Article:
I made it to page 12 of Dead End in Norvelt before I was giggling so loudly that my family made me stop and read aloud to them. You may not get that far.
Jack Gantos writes two kinds of books: good books and great books. (Also Love Curse of the Rumbaughs, which might be either, but which is so spectacularly weird that it's hard to tell.) Dead End in Norvelt is one of the great ones, for sure. It concerns an eleven-year-old boy named Jack Gantos who lives in a New Deal planned community in Western PA in 1962. He is a kid who likes "history or real-life adventure books, mostly," a mostly-good boy with frequent nosebleeds, an active imagination, and a knack for getting blamed for stuff that is not entirely his fault.
Jack's parents are a lot of fun to read, too. His mom, a Norvelt native, is kept pretty busy making ends meet. She's a Roosevelt Democrat, a socialist with a small 's' - she believes in barter, social safety nets, and collective labor. She collects mushrooms in the forest and grows corn in the Gantos family field so that she can make meals for Norvelt's older citizens. Dad is a World War II veteran whose belief in free enterprise is at odds with his wife's ideals. He's not wrong, exactly - Norvelt is dying, both figuratively and literally, and he has to travel to find construction work.
Hazel and Frank in 1962.
Jack is a little bit of a pawn between these two - his dad orders him to mow down his mom's corn to make room for a bomb shelter, and mom grounds him for the entire summer. Listening to them argue, we get a pretty good picture of mid-twentieth-century middle-class tension. My father's parents (above, washing windows) enjoyed much the same dynamic, although I'm pretty sure my dad played them like a flute, and not the opposite.
The rest of the human characters, most of them elderly, are a hoot. There's Mr. Spizz, the town busybody, who rides around town on an adult tricycle giving people citations for untidy yards; Mr. Greene, the editor of the town paper; and Miss Volker, Jack's neighbor and his only ticket out of being grounded. Miss Volker has severely arthritic hands, and Jack is called upon to help her in various ways - thus, we get an eleven-year-old kid driving a car, sweeping up dead rats, and poking old ladies to see if they're dead or not.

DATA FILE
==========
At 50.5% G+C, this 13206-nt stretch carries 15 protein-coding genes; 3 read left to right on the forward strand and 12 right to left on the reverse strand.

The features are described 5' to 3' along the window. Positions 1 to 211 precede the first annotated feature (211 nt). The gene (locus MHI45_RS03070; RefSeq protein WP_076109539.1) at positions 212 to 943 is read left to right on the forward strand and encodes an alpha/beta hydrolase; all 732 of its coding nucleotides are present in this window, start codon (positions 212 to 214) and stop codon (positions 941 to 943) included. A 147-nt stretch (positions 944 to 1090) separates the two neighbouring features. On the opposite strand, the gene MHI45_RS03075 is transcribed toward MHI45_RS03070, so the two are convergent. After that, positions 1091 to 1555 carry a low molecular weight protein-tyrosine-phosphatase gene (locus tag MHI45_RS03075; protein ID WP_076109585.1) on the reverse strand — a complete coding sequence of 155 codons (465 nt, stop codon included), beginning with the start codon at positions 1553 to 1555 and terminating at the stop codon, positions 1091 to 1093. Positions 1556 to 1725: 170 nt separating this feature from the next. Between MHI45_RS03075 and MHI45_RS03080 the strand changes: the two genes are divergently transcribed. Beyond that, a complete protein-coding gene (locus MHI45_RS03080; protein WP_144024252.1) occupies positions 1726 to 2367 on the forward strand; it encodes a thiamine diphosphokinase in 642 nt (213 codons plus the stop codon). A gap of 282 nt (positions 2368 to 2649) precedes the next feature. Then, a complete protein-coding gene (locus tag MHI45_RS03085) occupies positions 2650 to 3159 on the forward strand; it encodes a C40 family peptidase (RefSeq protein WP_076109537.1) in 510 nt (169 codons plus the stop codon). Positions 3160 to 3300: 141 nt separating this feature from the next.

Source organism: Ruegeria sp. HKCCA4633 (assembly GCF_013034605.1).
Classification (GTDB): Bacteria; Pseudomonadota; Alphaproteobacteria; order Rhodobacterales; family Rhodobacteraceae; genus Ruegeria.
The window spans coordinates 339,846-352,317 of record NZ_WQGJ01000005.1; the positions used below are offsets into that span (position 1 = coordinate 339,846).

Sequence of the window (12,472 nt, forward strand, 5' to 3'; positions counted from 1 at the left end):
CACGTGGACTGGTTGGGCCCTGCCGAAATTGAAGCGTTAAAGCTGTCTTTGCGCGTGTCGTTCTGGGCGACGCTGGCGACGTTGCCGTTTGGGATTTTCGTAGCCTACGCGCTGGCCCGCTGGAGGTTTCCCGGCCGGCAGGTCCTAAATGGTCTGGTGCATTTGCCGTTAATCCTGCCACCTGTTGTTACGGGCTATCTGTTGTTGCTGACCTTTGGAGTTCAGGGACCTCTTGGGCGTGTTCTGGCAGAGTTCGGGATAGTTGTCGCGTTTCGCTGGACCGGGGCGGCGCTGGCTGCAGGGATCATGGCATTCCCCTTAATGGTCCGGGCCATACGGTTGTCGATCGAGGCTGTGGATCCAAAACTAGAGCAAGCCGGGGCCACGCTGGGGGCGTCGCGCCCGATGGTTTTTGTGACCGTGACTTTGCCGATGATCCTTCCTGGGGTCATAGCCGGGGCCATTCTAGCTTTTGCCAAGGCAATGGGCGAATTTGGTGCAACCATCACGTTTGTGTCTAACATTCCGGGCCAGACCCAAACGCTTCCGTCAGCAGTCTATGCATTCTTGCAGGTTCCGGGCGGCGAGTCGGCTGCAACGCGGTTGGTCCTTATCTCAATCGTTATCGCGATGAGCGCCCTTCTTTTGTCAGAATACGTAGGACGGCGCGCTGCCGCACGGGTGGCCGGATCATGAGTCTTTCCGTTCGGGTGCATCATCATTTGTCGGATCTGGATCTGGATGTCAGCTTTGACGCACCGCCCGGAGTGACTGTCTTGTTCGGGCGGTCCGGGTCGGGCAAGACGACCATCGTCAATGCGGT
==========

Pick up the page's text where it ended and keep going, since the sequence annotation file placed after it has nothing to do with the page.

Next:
However, the non-human characters are interesting in this book too. Chief among them is the fictional town of Norvelt. The New Deal planned towns were meant to be starter kits for unemployed miners, laborers, and farmers. They were a pet project of Eleanor Roosevelt, who made sure that the houses would be comfortable and modern and that the towns would be populated with people with necessary skills. Norvelt is written with such understated precision that in the first chapter or so of this book, even before Mr. Gantos placed it in geographic context, I had a very specific mental picture of the town. I envisioned the small houses and quiet streets of Brownsville, Pennsylvania - my father-in-law's hometown south of Pittsburgh, a mining town, now nearly empty, on the Monongahela River.
Dead End in Norvelt is historical fiction set in a place and time that I don't think we've seen in kids' fiction, although the mid-century American small town is often the setting of movies and TV shows. Jack seems to remember it so clearly - his writing is always distinguished by a beautiful transparency, his characters holding nothing back from the reader, even if they are being less than truthful to everyone else. While reading it, I kept asking my parents if they remembered 1962 the same way.
One of my grandfathers was from PA mining country too. By the time I came along, the only family left in those parts were two ancient great-aunts, one in Pottsville and one in Minersville, one batty, one mean. You wouldn't believe the stories. Read Dead End in Norvelt and you'll get some idea.